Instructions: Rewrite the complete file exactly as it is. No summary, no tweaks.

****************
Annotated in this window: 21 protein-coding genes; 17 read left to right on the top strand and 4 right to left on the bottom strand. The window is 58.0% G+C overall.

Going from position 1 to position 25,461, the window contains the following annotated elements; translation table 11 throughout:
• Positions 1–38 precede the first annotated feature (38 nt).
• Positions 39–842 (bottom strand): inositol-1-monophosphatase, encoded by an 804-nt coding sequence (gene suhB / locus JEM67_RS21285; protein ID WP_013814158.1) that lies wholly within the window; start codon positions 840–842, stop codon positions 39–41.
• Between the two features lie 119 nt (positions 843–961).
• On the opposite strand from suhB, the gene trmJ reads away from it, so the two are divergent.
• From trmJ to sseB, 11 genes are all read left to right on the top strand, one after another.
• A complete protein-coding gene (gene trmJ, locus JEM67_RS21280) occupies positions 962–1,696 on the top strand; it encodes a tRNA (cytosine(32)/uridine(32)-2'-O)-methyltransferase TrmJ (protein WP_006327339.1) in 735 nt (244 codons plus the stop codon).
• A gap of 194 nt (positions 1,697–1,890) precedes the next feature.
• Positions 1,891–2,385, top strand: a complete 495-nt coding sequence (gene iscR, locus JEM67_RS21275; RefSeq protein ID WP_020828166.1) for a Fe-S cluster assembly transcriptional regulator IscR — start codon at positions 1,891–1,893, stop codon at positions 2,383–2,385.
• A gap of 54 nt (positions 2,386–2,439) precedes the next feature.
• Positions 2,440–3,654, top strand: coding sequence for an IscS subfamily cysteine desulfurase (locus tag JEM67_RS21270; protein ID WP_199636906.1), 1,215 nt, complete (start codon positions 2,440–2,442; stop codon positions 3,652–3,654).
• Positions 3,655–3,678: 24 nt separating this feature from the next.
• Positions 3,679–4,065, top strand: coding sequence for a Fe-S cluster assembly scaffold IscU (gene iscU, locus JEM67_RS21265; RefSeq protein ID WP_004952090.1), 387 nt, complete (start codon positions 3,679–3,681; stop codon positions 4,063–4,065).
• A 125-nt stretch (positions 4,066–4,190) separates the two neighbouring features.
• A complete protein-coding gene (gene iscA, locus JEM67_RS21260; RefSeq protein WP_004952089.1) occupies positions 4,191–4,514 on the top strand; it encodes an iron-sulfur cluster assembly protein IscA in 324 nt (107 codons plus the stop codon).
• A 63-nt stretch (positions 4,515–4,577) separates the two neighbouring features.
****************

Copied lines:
Annotated in this window: 21 protein-coding genes; 17 read left to right on the top strand and 4 right to left on the bottom strand. The window is 58.0% G+C overall.

Going from position 1 to position 25,461, the window contains the following annotated elements; translation table 11 throughout:
• Positions 1–38 precede the first annotated feature (38 nt).
• Positions 39–842 (bottom strand): inositol-1-monophosphatase, encoded by an 804-nt coding sequence (gene suhB / locus JEM67_RS21285; protein ID WP_013814158.1) that lies wholly within the window; start codon positions 840–842, stop codon positions 39–41.
• Between the two features lie 119 nt (positions 843–961).
• On the opposite strand from suhB, the gene trmJ reads away from it, so the two are divergent.
• From trmJ to sseB, 11 genes are all read left to right on the top strand, one after another.
• A complete protein-coding gene (gene trmJ, locus JEM67_RS21280) occupies positions 962–1,696 on the top strand; it encodes a tRNA (cytosine(32)/uridine(32)-2'-O)-methyltransferase TrmJ (protein WP_006327339.1) in 735 nt (244 codons plus the stop codon).
• A gap of 194 nt (positions 1,697–1,890) precedes the next feature.
• Positions 1,891–2,385, top strand: a complete 495-nt coding sequence (gene iscR, locus JEM67_RS21275; RefSeq protein ID WP_020828166.1) for a Fe-S cluster assembly transcriptional regulator IscR — start codon at positions 1,891–1,893, stop codon at positions 2,383–2,385.
• A gap of 54 nt (positions 2,386–2,439) precedes the next feature.
• Positions 2,440–3,654, top strand: coding sequence for an IscS subfamily cysteine desulfurase (locus tag JEM67_RS21270; protein ID WP_199636906.1), 1,215 nt, complete (start codon positions 2,440–2,442; stop codon positions 3,652–3,654).
• Positions 3,655–3,678: 24 nt separating this feature from the next.
• Positions 3,679–4,065, top strand: coding sequence for a Fe-S cluster assembly scaffold IscU (gene iscU, locus JEM67_RS21265; RefSeq protein ID WP_004952090.1), 387 nt, complete (start codon positions 3,679–3,681; stop codon positions 4,063–4,065).
• A 125-nt stretch (positions 4,066–4,190) separates the two neighbouring features.
• A complete protein-coding gene (gene iscA, locus JEM67_RS21260; RefSeq protein WP_004952089.1) occupies positions 4,191–4,514 on the top strand; it encodes an iron-sulfur cluster assembly protein IscA in 324 nt (107 codons plus the stop codon).
• A 63-nt stretch (positions 4,515–4,577) separates the two neighbouring features.